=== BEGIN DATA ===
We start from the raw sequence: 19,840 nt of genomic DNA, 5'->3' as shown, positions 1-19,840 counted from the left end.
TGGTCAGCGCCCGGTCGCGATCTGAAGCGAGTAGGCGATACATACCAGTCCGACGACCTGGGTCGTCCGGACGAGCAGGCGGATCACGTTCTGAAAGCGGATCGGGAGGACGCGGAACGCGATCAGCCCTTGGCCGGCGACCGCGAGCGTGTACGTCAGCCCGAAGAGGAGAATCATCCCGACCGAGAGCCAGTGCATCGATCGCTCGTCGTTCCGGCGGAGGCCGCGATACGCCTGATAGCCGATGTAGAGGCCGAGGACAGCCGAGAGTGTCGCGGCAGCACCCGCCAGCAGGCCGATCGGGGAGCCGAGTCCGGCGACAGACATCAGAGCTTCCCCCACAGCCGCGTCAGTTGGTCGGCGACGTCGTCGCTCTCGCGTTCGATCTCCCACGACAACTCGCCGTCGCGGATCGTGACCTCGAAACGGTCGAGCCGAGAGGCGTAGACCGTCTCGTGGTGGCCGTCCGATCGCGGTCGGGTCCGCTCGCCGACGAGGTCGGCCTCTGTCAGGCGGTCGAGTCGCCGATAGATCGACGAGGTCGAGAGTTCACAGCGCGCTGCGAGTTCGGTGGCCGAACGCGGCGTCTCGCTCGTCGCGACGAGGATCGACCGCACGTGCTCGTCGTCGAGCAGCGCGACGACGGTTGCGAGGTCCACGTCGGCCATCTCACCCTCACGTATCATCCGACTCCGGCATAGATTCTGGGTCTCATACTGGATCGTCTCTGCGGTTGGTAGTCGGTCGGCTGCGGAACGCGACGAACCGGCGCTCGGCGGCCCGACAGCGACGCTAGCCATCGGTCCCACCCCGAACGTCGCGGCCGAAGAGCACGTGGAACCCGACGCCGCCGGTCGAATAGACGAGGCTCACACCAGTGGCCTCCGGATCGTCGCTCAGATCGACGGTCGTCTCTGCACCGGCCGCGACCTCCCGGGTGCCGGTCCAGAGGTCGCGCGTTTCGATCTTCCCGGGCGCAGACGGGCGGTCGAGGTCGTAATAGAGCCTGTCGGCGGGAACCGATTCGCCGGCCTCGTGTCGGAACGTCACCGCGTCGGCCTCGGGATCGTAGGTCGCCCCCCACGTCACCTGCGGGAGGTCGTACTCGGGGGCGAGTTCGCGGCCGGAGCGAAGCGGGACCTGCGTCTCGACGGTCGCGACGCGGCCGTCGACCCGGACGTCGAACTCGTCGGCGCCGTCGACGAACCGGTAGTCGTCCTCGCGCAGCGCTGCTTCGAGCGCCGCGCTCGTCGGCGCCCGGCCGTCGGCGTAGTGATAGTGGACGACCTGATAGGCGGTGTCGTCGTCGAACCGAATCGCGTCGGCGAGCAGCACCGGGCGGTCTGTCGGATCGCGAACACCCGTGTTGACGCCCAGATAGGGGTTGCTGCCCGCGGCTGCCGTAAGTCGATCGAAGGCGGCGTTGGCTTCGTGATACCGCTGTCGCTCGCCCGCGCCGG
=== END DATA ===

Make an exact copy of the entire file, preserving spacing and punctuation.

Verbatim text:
We start from the raw sequence: 19,840 nt of genomic DNA, 5'->3' as shown, positions 1-19,840 counted from the left end.
TGGTCAGCGCCCGGTCGCGATCTGAAGCGAGTAGGCGATACATACCAGTCCGACGACCTGGGTCGTCCGGACGAGCAGGCGGATCACGTTCTGAAAGCGGATCGGGAGGACGCGGAACGCGATCAGCCCTTGGCCGGCGACCGCGAGCGTGTACGTCAGCCCGAAGAGGAGAATCATCCCGACCGAGAGCCAGTGCATCGATCGCTCGTCGTTCCGGCGGAGGCCGCGATACGCCTGATAGCCGATGTAGAGGCCGAGGACAGCCGAGAGTGTCGCGGCAGCACCCGCCAGCAGGCCGATCGGGGAGCCGAGTCCGGCGACAGACATCAGAGCTTCCCCCACAGCCGCGTCAGTTGGTCGGCGACGTCGTCGCTCTCGCGTTCGATCTCCCACGACAACTCGCCGTCGCGGATCGTGACCTCGAAACGGTCGAGCCGAGAGGCGTAGACCGTCTCGTGGTGGCCGTCCGATCGCGGTCGGGTCCGCTCGCCGACGAGGTCGGCCTCTGTCAGGCGGTCGAGTCGCCGATAGATCGACGAGGTCGAGAGTTCACAGCGCGCTGCGAGTTCGGTGGCCGAACGCGGCGTCTCGCTCGTCGCGACGAGGATCGACCGCACGTGCTCGTCGTCGAGCAGCGCGACGACGGTTGCGAGGTCCACGTCGGCCATCTCACCCTCACGTATCATCCGACTCCGGCATAGATTCTGGGTCTCATACTGGATCGTCTCTGCGGTTGGTAGTCGGTCGGCTGCGGAACGCGACGAACCGGCGCTCGGCGGCCCGACAGCGACGCTAGCCATCGGTCCCACCCCGAACGTCGCGGCCGAAGAGCACGTGGAACCCGACGCCGCCGGTCGAATAGACGAGGCTCACACCAGTGGCCTCCGGATCGTCGCTCAGATCGACGGTCGTCTCTGCACCGGCCGCGACCTCCCGGGTGCCGGTCCAGAGGTCGCGCGTTTCGATCTTCCCGGGCGCAGACGGGCGGTCGAGGTCGTAATAGAGCCTGTCGGCGGGAACCGATTCGCCGGCCTCGTGTCGGAACGTCACCGCGTCGGCCTCGGGATCGTAGGTCGCCCCCCACGTCACCTGCGGGAGGTCGTACTCGGGGGCGAGTTCGCGGCCGGAGCGAAGCGGGACCTGCGTCTCGACGGTCGCGACGCGGCCGTCGACCCGGACGTCGAACTCGTCGGCGCCGTCGACGAACCGGTAGTCGTCCTCGCGCAGCGCTGCTTCGAGCGCCGCGCTCGTCGGCGCCCGGCCGTCGGCGTAGTGATAGTGGACGACCTGATAGGCGGTGTCGTCGTCGAACCGAATCGCGTCGGCGAGCAGCACCGGGCGGTCTGTCGGATCGCGAACACCCGTGTTGACGCCCAGATAGGGGTTGCTGCCCGCGGCTGCCGTAAGTCGATCGAAGGCGGCGTTGGCTTCGTGATACCGCTGTCGCTCGCCCGCGCCGG